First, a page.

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motw logo 1-35Raw, intimate, and devastating, Waad Al-Khateab’s documentary For Sama is a powerful story of what it was like to live in Aleppo during several years of Syria’s destructive civil war. Co-directed by Edward Watts, the film explores the human consequences and casualties of battle, while simultaneously proving that life can continue — and even flourish — in even the most hellish circumstances.

The titular Sama is Al-Khateab’s young daughter, who was conceived and born during the war while her parents used their skills — Al-Khateab as an unflinching journalist and her husband, Hamza, as a resourceful doctor — to support the Syrian opposition forces, who were fighting against the Bashar al-Assad-led government and its Russian allies. Although Al-Khateab and the film take a staunch anti-regime position, For Sama is ultimately less about politics and policies than it is about the harsh realities of war.

Al-Khateab structures the film carefully, introducing viewers to the adorable Sama, then unspooling the story of how her parents met, fell in love, and ultimately created her. Al-Khateab narrates as she goes, sharing her inner thoughts and doubts honestly — was it crazy to bring a baby into such a dangerous situation? — but always returning to the fact that she felt bound by love and honor to stay in Aleppo and try to help its people. Of course, she can’t help all of them; there are shocking, visceral scenes of the wounded and dead, including children.

Images like those are likely to leave many viewers in tears, but there are also moments that prompt smiles — friends joking amid the rubble and chaos, a happy wedding day, the birth of a much-loved baby. One of the things that’s so powerful about “For Sama” is how it shows that, even amid relentless violence and sadness, life really does go on. That said, it also makes a clear case for why so many people fled the horrendous violence in Syria, seeking safety for themselves and their children. It should be required viewing for anyone who’s ever turned their back on a refugee. — Betsy Bozdech

Team #MOTW’s comments:

Nikki Baughan: Heartbreaking to the point of being almost unbearable, For Sama is also the most essential piece of documentary filmmaking to come out of Syria in recent years. Filmed by life-long Aleppo-resident Waad Al-Khateab (who shares director credit with Edward Watts), it’s an unflinching look at day-to-day life in the city as it’s racked by civil war. As Waad and her doctor husband Hamza scratch out a life in the city’s ransacked hospital, doing their best to help those who need it – and there are many, young and old – the hand-held camera tracks the unrelenting daily assault of injury, life and death. If the horror is unremitting, it’s made even more poignant by the fact that the film is constructed as a letter to Sama, Waad and Hamza’s infant daughter, born as the bombs fell around her. Waad knows that she has not made the easiest choice in staying in Aleppo and, through her images and measured voiceover, attempts to explain her reasons directly to her child. It’s a powerful approach, and brings home the human cost of conflict like nothing else. A difficult watch, undoubtedly, but For Sama is the most unmissable film of the year.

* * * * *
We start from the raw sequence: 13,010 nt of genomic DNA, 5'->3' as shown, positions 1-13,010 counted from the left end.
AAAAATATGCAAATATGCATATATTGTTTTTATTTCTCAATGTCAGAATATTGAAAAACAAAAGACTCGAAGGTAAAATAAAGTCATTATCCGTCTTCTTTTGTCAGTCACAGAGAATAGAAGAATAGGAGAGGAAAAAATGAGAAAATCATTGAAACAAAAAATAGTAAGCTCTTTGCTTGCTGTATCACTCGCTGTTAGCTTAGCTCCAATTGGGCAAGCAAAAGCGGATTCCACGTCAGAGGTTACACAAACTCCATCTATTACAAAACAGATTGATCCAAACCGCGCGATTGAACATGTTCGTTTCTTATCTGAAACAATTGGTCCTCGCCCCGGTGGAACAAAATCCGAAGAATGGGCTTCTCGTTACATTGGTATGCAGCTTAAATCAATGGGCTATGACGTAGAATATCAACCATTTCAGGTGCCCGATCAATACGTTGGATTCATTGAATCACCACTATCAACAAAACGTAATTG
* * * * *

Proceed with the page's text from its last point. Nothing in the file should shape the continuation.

Loren King “We never thought the world would let this happen.” That’s the haunting phrase from 26-year old filmmaker and activist Waad al-Kateab, who chronicles her life during the five years that her beloved city of Aleppo, Syria was destroyed by the corrupt government of Bashar al-Assad. If not turning away is how we must confront the violence, inhumanity and senselessness of war, this brutal, heart-wrenching film is essential viewing. Read full review.

Susan Wloszczyna: Never mind all those so-called superheroes that have dominated movie screens for the past two decades. Now is not the time for escapist fantasies. For Sama is the reality wake-up call we as a country desperately need right now, one that shows what happens to a society when corruption, injustice and oppression goes unchecked. Is this a political documentary? Yes. As a young and engaging female Syrian university student, Waad al-Kateab decided to chronicle on camera the uprising of the Aleppo citizenry against a cruel self-serving regime and the resulting horrifying devastation when Russia and Syrian leaders terrorized the community with constant terrorist bombings by air and on the ground. Read full review.

Marilyn Ferdinand: Life, love, loss, and rebirth. The civil war in Syria is something most people living in Western countries don’t understand, if they know anything about it at all. It’s the oldest story in the world, and yet so particular. Waad al-Kateab, mother of toddler Sama, tries to explain to her daughter why they are living in a war zone by means of a video diary Waad began making at the start of the student revolt against the long dictatorship of Bashar al-Assad in 2011. The carnage is nauseating, but the exhaustion of living with daily shelling and bombing feels almost worse as we learn what a fight for freedom against a ruthless, well-equipped regime actually takes. For Sama is unforgettable.

Marina Antunes Waad al-Kateab’s journey began when she moved to Aleppo to study but the young journalist soon found herself reporting to the world from the middle of a war zone. At first, the fight for freedom kept her in Aleppo, and then she fell in love and got married but why did she and her husband stay after having a child? Presented as a diary to her daughter, For Sama compiles five years of footage shot by al-Kateab into a visual document in which the journalist and mother tries to provide answers as to why she decided to stay but it also acts as one of the most visceral and heartbreaking accounts of life in a war zone. It’s one thing to see stories of the soldiers and fighters but al-Kateab’s unfiltered experience provides necessary insight into what war is like for the innocents caught in the crossfire; the men, women and children who are trying to survive. For Sama is difficult to watch but essential and should be mandatory viewing before any move to engage in war.